Putin expects China’s Xi to visit soon, with Xi holding his line in Ukraine

  • Putin’s views center on China from the West
  • Both share a distrust of the West
  • Xi’s reserved comments contrasted with Putin’s upbeat tone
  • There was no sign from Xi of Russia’s aggression against Ukraine
  • The US is concerned about China’s alliance with Russia

Dec 30 (Reuters) – Russian President Vladimir Putin said on Friday he expected Chinese President Xi Jinping to make a state visit early next year, a public event from Beijing, amid Russia’s failed invasion of Ukraine.

But the official Chinese reading of the video summit between the two leaders highlighted differences in approach to their developing alliance, made no mention of a visit and Beijing, which refused to support or condemn the invasion, insisted it would “maintain its objective and fair position”. ” position.

Since sending troops into Ukraine in February, Russia has turned against Western powers that have marginalized it economically and politically, arming Ukraine in favor of long-time rival China’s rising global power.

“Dear Mr. President, dear friend, we are waiting for you, we expect you to come to Moscow next spring on a state visit,” Putin told Xi in an eight-minute introductory statement broadcast on state television.

“It will demonstrate the strength of Russian-Chinese relations on key issues to the entire world.”

He also said he was aiming to increase military cooperation with China — something that was not mentioned in a report on the call by Chinese state broadcaster CCTV.

Although Xi called Putin his “dear friend,” his introductory statement, a quarter of Putin’s length, was more pragmatic in tone.

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The two signed a “no limits” strategic partnership in February, heralded by the West’s shared mistrust, just days before Russia sent its armed forces into Ukraine.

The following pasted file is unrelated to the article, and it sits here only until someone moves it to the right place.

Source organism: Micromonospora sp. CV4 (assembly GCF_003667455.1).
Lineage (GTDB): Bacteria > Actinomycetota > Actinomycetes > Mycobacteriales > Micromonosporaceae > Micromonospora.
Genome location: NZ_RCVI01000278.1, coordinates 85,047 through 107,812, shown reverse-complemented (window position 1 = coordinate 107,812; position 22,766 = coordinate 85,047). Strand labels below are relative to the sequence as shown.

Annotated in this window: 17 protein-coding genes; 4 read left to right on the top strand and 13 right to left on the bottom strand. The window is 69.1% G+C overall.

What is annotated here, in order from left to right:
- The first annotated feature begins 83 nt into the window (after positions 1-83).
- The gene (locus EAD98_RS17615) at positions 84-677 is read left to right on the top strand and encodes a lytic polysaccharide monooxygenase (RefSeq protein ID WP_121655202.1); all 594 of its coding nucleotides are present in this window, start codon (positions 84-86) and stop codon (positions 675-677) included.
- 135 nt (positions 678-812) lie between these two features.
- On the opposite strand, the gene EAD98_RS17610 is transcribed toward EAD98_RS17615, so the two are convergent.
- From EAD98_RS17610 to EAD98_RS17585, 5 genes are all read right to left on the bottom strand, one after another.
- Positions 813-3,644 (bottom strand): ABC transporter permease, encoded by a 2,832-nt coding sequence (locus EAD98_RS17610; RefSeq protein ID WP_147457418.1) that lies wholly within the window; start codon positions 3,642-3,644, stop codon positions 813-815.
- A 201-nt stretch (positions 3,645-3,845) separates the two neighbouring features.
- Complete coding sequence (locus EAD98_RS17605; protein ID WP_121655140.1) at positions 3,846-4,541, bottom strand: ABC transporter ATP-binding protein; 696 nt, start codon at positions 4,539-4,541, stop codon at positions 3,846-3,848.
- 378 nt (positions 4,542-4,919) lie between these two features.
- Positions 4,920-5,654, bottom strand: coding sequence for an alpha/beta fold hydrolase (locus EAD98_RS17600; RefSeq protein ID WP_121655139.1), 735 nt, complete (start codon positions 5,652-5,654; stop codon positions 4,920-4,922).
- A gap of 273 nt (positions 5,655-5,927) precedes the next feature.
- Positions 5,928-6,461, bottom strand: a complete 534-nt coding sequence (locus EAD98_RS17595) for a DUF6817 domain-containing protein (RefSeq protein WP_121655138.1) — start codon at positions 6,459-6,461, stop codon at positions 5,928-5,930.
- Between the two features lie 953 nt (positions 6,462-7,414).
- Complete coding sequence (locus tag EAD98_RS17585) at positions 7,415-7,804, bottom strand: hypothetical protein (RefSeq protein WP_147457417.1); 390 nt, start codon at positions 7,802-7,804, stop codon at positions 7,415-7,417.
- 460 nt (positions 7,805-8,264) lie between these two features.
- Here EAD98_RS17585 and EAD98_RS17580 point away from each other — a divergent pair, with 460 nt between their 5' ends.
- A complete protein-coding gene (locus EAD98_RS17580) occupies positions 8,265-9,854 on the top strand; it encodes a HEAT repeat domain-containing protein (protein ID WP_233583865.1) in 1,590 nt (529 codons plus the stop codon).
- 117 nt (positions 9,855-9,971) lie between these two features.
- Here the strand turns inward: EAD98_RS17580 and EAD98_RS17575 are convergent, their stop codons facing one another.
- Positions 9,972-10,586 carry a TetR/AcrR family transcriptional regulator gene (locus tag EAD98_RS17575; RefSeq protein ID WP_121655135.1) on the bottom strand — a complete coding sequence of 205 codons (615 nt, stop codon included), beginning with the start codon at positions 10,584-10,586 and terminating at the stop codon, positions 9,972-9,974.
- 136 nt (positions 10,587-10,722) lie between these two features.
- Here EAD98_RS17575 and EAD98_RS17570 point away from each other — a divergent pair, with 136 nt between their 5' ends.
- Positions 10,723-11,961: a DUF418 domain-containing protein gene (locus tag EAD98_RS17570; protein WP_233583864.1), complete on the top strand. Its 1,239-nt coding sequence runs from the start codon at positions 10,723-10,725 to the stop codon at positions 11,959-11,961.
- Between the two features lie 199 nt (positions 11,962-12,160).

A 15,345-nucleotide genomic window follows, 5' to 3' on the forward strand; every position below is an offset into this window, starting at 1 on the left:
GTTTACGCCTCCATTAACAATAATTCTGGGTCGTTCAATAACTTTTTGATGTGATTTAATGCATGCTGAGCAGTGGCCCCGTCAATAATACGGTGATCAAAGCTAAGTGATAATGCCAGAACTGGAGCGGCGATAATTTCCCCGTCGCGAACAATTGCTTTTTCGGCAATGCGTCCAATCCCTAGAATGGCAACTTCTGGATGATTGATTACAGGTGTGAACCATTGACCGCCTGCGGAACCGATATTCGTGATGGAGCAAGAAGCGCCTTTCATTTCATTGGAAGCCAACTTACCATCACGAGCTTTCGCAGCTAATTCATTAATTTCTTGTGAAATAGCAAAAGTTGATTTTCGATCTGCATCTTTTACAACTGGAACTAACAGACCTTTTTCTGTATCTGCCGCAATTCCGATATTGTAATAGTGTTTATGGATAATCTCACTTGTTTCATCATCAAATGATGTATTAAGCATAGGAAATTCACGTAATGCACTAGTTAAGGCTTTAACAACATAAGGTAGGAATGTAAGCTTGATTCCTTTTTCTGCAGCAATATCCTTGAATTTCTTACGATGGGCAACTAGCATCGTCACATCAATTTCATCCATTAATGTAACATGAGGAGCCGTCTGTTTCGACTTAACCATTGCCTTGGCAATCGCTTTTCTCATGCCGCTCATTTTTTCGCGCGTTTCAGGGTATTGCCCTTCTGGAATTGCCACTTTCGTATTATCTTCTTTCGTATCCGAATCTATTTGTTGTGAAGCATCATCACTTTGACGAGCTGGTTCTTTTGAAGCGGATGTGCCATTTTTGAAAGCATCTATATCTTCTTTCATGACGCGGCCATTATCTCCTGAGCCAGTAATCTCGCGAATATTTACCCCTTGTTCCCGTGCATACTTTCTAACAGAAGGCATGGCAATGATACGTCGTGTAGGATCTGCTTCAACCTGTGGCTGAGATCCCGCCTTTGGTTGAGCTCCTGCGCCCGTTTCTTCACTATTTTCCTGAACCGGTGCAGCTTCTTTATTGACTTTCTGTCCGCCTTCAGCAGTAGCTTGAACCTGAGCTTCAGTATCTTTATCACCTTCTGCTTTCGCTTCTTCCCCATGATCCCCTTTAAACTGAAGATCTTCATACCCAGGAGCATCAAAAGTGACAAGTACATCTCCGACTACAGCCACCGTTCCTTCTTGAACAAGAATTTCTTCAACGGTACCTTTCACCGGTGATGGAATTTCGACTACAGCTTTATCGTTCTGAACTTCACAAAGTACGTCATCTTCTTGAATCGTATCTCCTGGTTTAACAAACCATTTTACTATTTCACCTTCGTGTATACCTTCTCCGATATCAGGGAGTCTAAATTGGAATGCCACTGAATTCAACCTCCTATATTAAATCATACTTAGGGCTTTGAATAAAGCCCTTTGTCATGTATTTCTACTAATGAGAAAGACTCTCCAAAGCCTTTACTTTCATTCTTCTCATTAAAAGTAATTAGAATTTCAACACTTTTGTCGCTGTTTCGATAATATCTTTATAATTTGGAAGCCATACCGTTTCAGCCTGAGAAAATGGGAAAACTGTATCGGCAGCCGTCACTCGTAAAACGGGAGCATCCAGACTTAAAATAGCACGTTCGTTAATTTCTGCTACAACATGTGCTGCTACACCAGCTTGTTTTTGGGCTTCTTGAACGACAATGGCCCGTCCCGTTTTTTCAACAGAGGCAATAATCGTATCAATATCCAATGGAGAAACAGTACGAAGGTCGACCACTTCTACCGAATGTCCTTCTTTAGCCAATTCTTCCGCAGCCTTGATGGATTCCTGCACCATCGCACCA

After the call the US said it was “concerned” by China’s cooperation with Russia and reiterated that it had warned Beijing of the consequences if it provided military aid to Russia for its war against Ukraine or helped circumvent Western sanctions.

“We are closely monitoring Beijing’s activity,” a State Department spokesman said. “Beijing claims to be neutral, but its behavior makes clear it is still investing in closer ties with Russia.”

Russian President Vladimir Putin meets with Chinese President Xi Jinping in Beijing, China on February 4, 2022. Sputnik/Alexei Truzhinin/Kremlin via REUTERS

U.S. officials have continued to say that Beijing still does not see Russia providing material support for the war, a move that could trigger economic sanctions against China.

Business is booming

As major Western economies responded to the invasion with an unprecedented, coordinated barrage of sanctions, Russia has been forced to seek other markets, and has overtaken Saudi Arabia as a supplier of crude to China. Bilateral trade has risen and financial ties have expanded.

On Friday, Russia’s Finance Ministry doubled the maximum share of the Chinese yuan in its National Wealth Fund (NWF) to 60%, as Moscow seeks to “dollarize” its economy and end its dependence on “unfriendly” countries, including the US and Europe. Union members and Britain and Japan.

Moscow has publicly supported Xi’s stance on Taiwan and accused the West of trying to foment conflict over the status of the self-governing island, which China claims as its own.

Putin told Xi: “You and I share the same views on the causes, trend and logic of the current change in the global geopolitical landscape, facing unprecedented pressure and provocations from the West.”

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However, Xi has been less vocal in his criticism of the West, which is China’s main export market, and appeared cool on Russia’s invasion of Ukraine.

China avoided condemnation, instead emphasizing the need for peace, but in September Putin publicly admitted to his Chinese counterpart that he was “concerned” about Russia’s actions.

However, Xi told Putin on Friday that China was ready to increase strategic cooperation with Russia against the backdrop of what he called a “difficult” situation in the world.

Kremlin spokesman Dmitry Peskov said the meeting was substantive and constructive, but no date has yet been set for Xi’s visit.

Reported by Reuters; Additional reporting by Eduardo Baptista in Shanghai and Michael Martina in Washington; Written by Kevin Liffey; Editing by Andrew Heavens, Tomasz Janowski and Nick MacPhee

Our Standards: Thomson Reuters Trust Principles.

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